In my previous post, I used a rather small table. Clustered index containing 7 rows, 7 data pages + 1 index page. Optimally 1 extent, though not always placed that way. Nonclustered index also of 8 total pages. Optimally 1 extent, but not always placed that way.
You can find that adventure here.
I got a hunch about SQL Server fragmentation Part III
If you want to continue after this post, keep going here.
I got a hunch about SQL Server fragmentation Part V
Let's crank it up a notch, shall we?
4088 data pages may seem like a mighty odd choice, especially given the total number of allocated pages at 4103. But I got my reasons :-)
First note that the avg_fragmentation_in_percent is equal to 14/4088 - the number of level 1 index pages divided by the number of level 0 or data pages.
15 fragments for almost 32mb isn't bad, but I think I can do better.
Yep, that's even better... at least according to what's reported in sys.dm_db_index_physical_stats. I've never been one to stop at "better". After playing around a bit, I found that my best bet for lowest reported fragmentation in a clustered index is to rebuild it without the online option.
I've got to admit, I like the looks of that. Exactly 4096 pages. 0% reported avg_fragmentation_in_percent! Pretty cool.
The reported 0% fragmentation surprised me - I was expecting at least 7/4088 or .17%. Something interesting is happening here.
Well - how about a full scan?
Not bad. 68 reads, 33619968 bytes read - 4104 8k pages.
2 physical reads reported by STATISTICS IO, leaving 66 read operations to cover the 4088 read-ahead pages.
Now, if I were really an expert I'd go straight to my "gaps and islands" query of sys.dm_db_database_page_allocations to show each contiguous range of pages and reconstruct the reads. I'd probably also use procmon to capture each read as an individual call with file offset.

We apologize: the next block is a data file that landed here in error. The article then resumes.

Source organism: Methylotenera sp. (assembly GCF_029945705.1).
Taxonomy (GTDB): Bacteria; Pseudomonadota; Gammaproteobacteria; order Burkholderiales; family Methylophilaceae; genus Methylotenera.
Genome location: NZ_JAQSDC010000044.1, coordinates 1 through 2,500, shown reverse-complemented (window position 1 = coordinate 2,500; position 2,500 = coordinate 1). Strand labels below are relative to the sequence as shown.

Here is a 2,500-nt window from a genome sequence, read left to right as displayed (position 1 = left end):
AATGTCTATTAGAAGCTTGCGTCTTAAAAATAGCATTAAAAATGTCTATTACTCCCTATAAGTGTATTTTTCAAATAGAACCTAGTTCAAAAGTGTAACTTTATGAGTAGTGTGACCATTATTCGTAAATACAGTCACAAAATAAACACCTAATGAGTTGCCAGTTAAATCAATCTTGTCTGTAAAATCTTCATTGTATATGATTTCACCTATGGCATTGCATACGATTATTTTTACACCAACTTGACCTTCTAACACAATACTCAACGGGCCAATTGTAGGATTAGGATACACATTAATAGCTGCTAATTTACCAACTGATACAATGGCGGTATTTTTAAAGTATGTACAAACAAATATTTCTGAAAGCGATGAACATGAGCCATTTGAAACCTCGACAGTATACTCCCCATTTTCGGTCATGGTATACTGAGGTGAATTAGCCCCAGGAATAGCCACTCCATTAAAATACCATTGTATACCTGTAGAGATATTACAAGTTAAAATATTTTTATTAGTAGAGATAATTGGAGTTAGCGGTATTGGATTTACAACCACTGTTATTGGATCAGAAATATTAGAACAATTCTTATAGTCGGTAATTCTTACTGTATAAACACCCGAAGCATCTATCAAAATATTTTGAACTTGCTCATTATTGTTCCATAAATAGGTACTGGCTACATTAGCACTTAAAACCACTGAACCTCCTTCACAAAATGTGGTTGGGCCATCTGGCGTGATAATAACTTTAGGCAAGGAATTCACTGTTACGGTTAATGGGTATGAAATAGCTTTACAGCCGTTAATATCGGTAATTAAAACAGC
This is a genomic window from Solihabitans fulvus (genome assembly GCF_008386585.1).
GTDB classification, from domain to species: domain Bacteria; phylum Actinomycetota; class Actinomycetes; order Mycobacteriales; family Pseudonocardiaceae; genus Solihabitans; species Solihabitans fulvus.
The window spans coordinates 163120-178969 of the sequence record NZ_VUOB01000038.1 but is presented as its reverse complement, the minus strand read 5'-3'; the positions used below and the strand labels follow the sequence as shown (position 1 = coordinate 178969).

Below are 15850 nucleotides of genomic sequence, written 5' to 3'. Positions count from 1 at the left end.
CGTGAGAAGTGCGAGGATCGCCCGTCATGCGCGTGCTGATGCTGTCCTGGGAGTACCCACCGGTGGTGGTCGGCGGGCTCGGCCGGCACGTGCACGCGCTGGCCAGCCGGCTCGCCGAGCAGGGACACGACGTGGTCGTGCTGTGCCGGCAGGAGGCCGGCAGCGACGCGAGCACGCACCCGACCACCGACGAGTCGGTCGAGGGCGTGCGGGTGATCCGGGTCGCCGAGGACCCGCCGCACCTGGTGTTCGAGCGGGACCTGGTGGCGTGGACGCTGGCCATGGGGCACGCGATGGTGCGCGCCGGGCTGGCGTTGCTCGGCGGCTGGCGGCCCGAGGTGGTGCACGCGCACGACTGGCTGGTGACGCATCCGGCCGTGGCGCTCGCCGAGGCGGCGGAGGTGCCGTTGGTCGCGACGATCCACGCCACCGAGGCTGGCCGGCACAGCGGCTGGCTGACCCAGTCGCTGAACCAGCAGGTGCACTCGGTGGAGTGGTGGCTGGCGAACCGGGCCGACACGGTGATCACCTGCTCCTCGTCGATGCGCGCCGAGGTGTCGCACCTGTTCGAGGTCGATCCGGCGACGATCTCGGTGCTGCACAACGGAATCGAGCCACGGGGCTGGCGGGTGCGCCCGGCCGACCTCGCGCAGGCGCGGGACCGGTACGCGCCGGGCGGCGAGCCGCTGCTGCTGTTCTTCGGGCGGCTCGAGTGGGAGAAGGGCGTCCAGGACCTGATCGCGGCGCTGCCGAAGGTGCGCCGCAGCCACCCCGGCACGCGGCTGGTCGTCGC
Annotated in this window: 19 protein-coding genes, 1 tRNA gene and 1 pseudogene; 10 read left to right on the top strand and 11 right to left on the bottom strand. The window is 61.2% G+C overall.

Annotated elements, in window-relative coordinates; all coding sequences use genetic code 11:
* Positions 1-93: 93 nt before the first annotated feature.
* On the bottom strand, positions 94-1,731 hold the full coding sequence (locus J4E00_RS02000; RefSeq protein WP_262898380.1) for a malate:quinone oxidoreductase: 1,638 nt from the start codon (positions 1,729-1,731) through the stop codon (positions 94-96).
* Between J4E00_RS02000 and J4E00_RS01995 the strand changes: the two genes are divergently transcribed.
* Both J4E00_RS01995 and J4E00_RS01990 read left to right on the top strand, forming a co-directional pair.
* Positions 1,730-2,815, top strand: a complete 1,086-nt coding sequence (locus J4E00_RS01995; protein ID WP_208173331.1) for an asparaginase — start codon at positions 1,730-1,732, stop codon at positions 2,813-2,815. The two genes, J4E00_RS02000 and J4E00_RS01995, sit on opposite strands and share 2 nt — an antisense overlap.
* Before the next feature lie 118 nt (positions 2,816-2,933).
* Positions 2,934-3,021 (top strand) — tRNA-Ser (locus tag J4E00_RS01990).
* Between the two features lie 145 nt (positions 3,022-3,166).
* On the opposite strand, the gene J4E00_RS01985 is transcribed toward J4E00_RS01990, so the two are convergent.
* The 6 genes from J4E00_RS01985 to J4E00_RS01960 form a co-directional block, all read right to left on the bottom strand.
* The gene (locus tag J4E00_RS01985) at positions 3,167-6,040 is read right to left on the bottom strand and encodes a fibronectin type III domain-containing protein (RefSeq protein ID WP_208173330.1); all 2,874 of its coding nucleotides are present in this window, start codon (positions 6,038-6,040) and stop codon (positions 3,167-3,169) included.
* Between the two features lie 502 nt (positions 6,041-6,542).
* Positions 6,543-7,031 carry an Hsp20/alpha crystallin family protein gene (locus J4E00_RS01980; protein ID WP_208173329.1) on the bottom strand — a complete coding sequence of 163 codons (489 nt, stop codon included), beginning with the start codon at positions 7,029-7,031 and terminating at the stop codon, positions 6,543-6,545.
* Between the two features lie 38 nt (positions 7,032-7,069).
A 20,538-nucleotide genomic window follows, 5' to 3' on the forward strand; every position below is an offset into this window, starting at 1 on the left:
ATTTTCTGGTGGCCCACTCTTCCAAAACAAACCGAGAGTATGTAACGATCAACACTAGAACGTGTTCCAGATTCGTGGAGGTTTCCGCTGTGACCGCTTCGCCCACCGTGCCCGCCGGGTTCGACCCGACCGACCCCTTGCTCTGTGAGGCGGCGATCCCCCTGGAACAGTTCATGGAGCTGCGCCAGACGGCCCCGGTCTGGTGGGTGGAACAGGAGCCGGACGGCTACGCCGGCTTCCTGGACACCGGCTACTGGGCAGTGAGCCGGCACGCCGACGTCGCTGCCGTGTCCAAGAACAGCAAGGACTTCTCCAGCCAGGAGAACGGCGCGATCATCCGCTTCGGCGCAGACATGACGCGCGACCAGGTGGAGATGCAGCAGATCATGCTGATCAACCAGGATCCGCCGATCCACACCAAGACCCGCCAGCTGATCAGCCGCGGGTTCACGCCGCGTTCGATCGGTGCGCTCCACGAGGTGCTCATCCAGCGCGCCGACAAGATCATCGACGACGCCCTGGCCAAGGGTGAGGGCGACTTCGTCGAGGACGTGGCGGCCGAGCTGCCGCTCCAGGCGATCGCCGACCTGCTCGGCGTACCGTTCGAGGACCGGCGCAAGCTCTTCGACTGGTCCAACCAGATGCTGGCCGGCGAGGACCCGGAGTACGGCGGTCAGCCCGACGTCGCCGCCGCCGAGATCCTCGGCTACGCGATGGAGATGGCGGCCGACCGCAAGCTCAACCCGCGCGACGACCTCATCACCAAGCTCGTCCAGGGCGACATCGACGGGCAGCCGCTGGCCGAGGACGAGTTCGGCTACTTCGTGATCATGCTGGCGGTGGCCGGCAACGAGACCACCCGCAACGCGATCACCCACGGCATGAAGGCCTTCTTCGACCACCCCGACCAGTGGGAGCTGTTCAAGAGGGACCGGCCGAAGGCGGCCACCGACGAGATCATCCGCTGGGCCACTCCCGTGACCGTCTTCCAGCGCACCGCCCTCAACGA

But its late and I'm not all that good at those things. Maybe 3 or 4 posts from now :-)
Lets add a nonclustered index.
Pretty good. Not as good as the clustered index. What if we create the index without the online option?
Now if we do a full scan of the nonclustered index?
68 reads. 33619968 bytes read. 2 physical reads reported by Statistics IO, leaving 66 reads to cover the 4088 read-ahead pages reported. Exactly the same for the nonclustered index as for the clustered index.
So - for today we've seen that the ONLINE option for CREATE INDEX and ALTER INDEX REBUILD can have a slight effect on fragmentation as reported by sys.dm_db_index_physical_stats. If a clustered index is rebuilt without ONLINE = ON, it may have a little bit of fragmentation which may be eliminated by a rebuild with ONLINE = ON. OTOH, creating a nonclustered index seems to be most optimal without ONLINE = ON.
And we've seen that its possible to have a 32 mb clustered index AND a 32 mb nonclustered index which both report 0% average fragmentation via sys.dm_db_index_physical_stats.